glasto 15 with barbour
Glastonbury. There's really no place like it in the world. I can't even put into words the whole overwhelmingly exhausting but exhilarating experience of being there. When you tell people you're going you're either met with extreme jealousy or a load of comments about the mud and how dirty you'll be after a week sleeping in a field. And yes, I finally got home on Tuesday afternoon sunburnt, bruised and blistered. But happy. Ridiculously happy after spending an insane week with the best sort of nutters. And honestly, I can't believe it's all over so soon. After weeks of planning and prepping, the whole week flew over. I wasn't really sure where to start with this post, but I knew I wanted to share some of my snaps - not the greatest quality because I'm definitely not a responsible enough adult to be trusted to take a DSLR to a festival and not drop it in the mud / lose it / break it. So here's a little snippet into a whole week of eating, drinking, dancing and complete over indulgence at one of the greatest places on earth. And of course, since festival season is finally here, how to survive at one...
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1. Pack sun cream and patience
There will be lots of queuing. We waited for three and a half hours to get through those gates. And by the time we got through (and had been standing without any shade and three verrry heavy backpacks) we had managed to each burn our scalp, shoulders and noses. I'm quite olive skinned so in general, I wouldn't say I burnt easily and on holiday I usually use about SPF 25 as the highest. Glastonbury is a whole different game though. If you're lucky enough to get good weather, the sun is sort of relentless. And when you're out all day enjoying yourself, you don't notice how exposed your skin is. Even if you're a good tanner, take at least SPF 25 or 30, so you don't need to worry about looking like a lobster in all your photos.
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2. Bring plenty of accessories and energy
Bindis, metallic tattoos, fluro body paint, feather hair extensions, floral crowns, costume jewellery, you name it, one of the girls brought it. You might feel a bit daft at first, but everyone loves to play dress up once they've had a few. And fluro paint is the gift that just keeps on giving. You can reprint it all over someone else's arm, or your clothes or someone else's clothes, then find it out glows in the dark. Or at least ours did. Which comes in pretty handy for losing people in Shangri La. Longer festivals like Glastonbury are all about pacing yourself.. you'll be out all day and pretty much all night, so catch up on your beauty sleep before you go. You won't be getting much when you get there.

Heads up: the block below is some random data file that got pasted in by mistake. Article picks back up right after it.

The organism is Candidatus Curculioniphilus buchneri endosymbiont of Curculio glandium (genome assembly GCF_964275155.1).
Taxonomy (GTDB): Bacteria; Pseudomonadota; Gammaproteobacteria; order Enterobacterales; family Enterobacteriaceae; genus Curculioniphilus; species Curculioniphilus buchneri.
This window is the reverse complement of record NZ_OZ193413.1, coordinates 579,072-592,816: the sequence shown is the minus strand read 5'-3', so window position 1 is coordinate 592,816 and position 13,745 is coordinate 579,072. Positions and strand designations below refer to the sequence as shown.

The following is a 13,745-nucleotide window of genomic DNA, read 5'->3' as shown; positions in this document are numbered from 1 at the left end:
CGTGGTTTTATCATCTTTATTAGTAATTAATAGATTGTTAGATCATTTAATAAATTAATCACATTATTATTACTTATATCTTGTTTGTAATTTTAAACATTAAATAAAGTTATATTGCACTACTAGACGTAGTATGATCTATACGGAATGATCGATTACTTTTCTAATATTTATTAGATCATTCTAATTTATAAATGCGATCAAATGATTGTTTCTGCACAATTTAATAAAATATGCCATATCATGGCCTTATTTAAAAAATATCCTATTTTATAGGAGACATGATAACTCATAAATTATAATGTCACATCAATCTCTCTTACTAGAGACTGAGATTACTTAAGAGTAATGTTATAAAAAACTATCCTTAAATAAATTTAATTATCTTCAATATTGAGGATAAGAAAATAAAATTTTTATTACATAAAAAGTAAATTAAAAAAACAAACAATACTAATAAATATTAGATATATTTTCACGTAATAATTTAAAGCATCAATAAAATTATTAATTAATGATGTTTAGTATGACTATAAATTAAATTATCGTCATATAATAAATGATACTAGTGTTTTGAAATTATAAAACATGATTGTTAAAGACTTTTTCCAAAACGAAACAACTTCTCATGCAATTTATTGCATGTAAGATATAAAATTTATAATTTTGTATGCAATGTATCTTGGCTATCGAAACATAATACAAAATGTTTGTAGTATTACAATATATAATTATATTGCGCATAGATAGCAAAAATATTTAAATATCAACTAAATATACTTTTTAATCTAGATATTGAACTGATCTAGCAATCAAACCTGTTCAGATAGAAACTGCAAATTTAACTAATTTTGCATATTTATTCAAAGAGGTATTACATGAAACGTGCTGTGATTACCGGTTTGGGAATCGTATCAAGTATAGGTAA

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3. Be prepared for any weather
Both times I've been to Glastonbury it's rained and it didn't spoil either experience. It's sort of expected and it comes with the territory. So even if the forecast looks amazing, always be prepared for the odd shower or torrential downpour. If you're lucky, the majority of the time the weather will be great but once the ground has gotten muddy, there's usually nothing that can cope but big boots or wellies. This year's forecast looked pretty grim so I made sure I packed my Barbour short gloss wellies and some decent rain coats. And a poncho from Target Dry (which although I don't have any photos of was one of my failsafes during the festival and came in super handy!) I was gifted the Barbour wellies last year and I love them because they're quite short so it means my legs still get plenty of sun! This year, Barbour very kindly sent me one of their Rampside Casual coats too to keep me dry. I've been on the lookout for a yellow fisherman's jacket for AGES now and I'm absolutely in love with this! Made from a durable cotton blend, it's the perfect lightweight jacket for summer showers. It's perfect because it's pretty warm but because it's thin, it folds up really small so it doesn't take up too much room in your backpack. Plus the canary yellow made me very easy to spot in a crowd!
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Above all, the best piece of advice I can give you for any festival is have fun. Scream, shout and sing until you lose your voice. Laugh so hard you think you might vomit. Take too many photos. Try out new weird and wonderful food. Discover a new love for body art. Get paint all over your clothes. Get lost in a crowd of people but just enjoy being there. Wear flowers in your hair. Accessorise everything with glitter. Treat yourself to one more cider. Stay out too late. Dance until your feet are so blistered you don't think you can walk. And come home with the best memories.